resourcesABOUT MT AUTHOR GUIDELINES CLASSIFIEDS EDITORIAL CALENDAR MEDIA GUIDE MASSAGE MART SCHOOLS & EDUCATION FEEDBACK
Marijuana, Apathy and Chinese Medicine, Part 1
This article was written in response to the unheeded acceptance of marijuana as a harmless substance that potentially does good when used for the medical relief of pain.
Professional Credentialing and Board Certification: An Ethical Faux Pas
Because of the Affordable Care Act, health care systems are coordinating care through accountable care organizations (ACOs) in order to reduce the cost of care and improve quality of care.
First Do No Harm?
There's no questioning the frightening nature of breast cancer, which strikes one in eight women in the U.S. – eclipsed only by skin cancer in terms of prevalence.
Reducing the Autogenic Inhibition Reflex: Making Weak Muscles Strong
The autogenic inhibition (AI) reflex is a sudden relaxation of a muscle in response to excess tension.
Giving Vets the Care They Deserve
The Department of Veterans Affairs (VA) administers the largest integrated health care system in the United States.
PCOM Granted Regional Accreditation
Pacific College of Oriental Medicine (PCOM) recently announce it has received regional accreditation from the Western Association of Schools and Colleges (WASC). This achievement reflects five years of hard work on the part of faculty, staff, and students.
Our Biggest Challenges to Compete in Wellness Care
In the first article in this four-article series [May 1 DC], I made the case that chiropractors should either embrace offering lifestyle wellness in their practices or face the possibility of losing their place in the wellness care marketplace.
We Get Letters & Email
A House Divided? (May 1 issue) provoked significant response from readers. Here are several of the surprisingly similar comments we received.
ACA or ICA: Which Best Represents You?
Last June, I was honored to represent Texas ICA members as their representative assemblyman at the ICA Annual Meeting in Kansas City.
The Challenges of Integrating Eastern and Western Medicine
My Masters thesis was titled, "The Challenges of Integrating Eastern and Western Medicine," which highlighted several reasons why it is hard for these two worlds to mix.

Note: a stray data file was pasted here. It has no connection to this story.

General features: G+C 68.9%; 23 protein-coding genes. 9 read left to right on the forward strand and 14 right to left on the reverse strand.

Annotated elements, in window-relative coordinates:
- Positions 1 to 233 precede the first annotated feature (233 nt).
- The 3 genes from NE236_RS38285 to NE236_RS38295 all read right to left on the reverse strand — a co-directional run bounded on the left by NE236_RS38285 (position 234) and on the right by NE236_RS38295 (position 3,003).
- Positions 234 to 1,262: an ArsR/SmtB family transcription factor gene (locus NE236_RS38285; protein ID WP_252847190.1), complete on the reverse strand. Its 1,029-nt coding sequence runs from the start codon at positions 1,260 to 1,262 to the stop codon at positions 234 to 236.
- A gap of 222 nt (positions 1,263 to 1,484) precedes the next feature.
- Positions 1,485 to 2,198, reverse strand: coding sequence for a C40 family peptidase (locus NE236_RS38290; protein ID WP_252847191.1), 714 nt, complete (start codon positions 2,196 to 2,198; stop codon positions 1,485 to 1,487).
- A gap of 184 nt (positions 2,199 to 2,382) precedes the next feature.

Leg-Length Inequality and Pelvic Fixation: A New Approach to the Negative Derifield (Part 2)
As we noted in our previous article, with a positive Derifield (+D), the doctor observes the reactive (shorter) leg in the prone position that becomes longer or "crosses over" in the flexed position.
Green Tea Improves Cognitive Function in Elderly Subjects
Publishing their results in the journal Nutrients in May 2014, researchers showed that drinking the equivalent of 2-4 cups of brewed green tea (or bottled tea) daily improved cognitive function or reduced the progression of cognitive dysfunction in elderly subjects.
5 Tips for Using Pinterest to Market Your Practice
Pinterest is a very popular, but often under-utilized, social media platform where people can bookmark, or "pin," fun and interesting things from all across the internet.
Rethinking Musculoskeletal Pain – A Public Health Perspective
The American Public Health Association (APHA) is the world's oldest and largest association of its kind, founded more than 140 years ago and boasting over 25,000 members.
A Poor Choice for Pain Relief
Acetaminophen is the most popular pain reliever in the U.S., accounting for an estimated 27 billion annual doses as of 2009. With 100,000-plus hospital visits a year by users, it's also the most likely to be taken inappropriately.
How Much Do You Know About the Benefits of Birds Nest?
Edible bird's nest is the nest made by the Swiftlet bird of Southeast Asia that is usually prepared as a soup and prized in Chinese culture as a healthful delicacy.
Integrating Art with Clinical Practice for Patients with PTSD: The Artemis Project
Are you restricted by those one-on-one clinic dynamics? Why not join colleagues and clients in experimental group settings? Three of us volunteered to do just that in Austin on behalf of women veteranss from all branches of the service.
The Acupuncturist's Problem
I want share with you some observations and insights into what seems to be the most common problem my colleagues in the acupuncture profession struggles with. If you also struggle with this problem, I hope you get a valuable "aha" moment from reading this.
Spieth Thanks His Chiropractor After Historic Masters Win
Jordan Spieth didn't just capture the hearts of golf enthusiasts worldwide with his record-setting, wire-to-wire victory at the 79th Masters Tournament.
5 Simple Steps to Create an Effective Marketing Calendar
In the educational experience of most healthcare practitioners, business and marketing are overlooked topics.
Animal Acupuncture: A Case Study in the Treatment of Traumatic Injury in the Equine
The rise of animal acupuncture in the U.S. began in the early 1970's as a result of the work by members of the National Acupuncture Association in Westwood, Calif.
The Tide is Rising in the Acupuncture Profession
Former President Ronald Regan said, "When the tide rises all boats float." The tide is rising for the acupuncture profession. Many forces outside the profession are helping the tides to rise.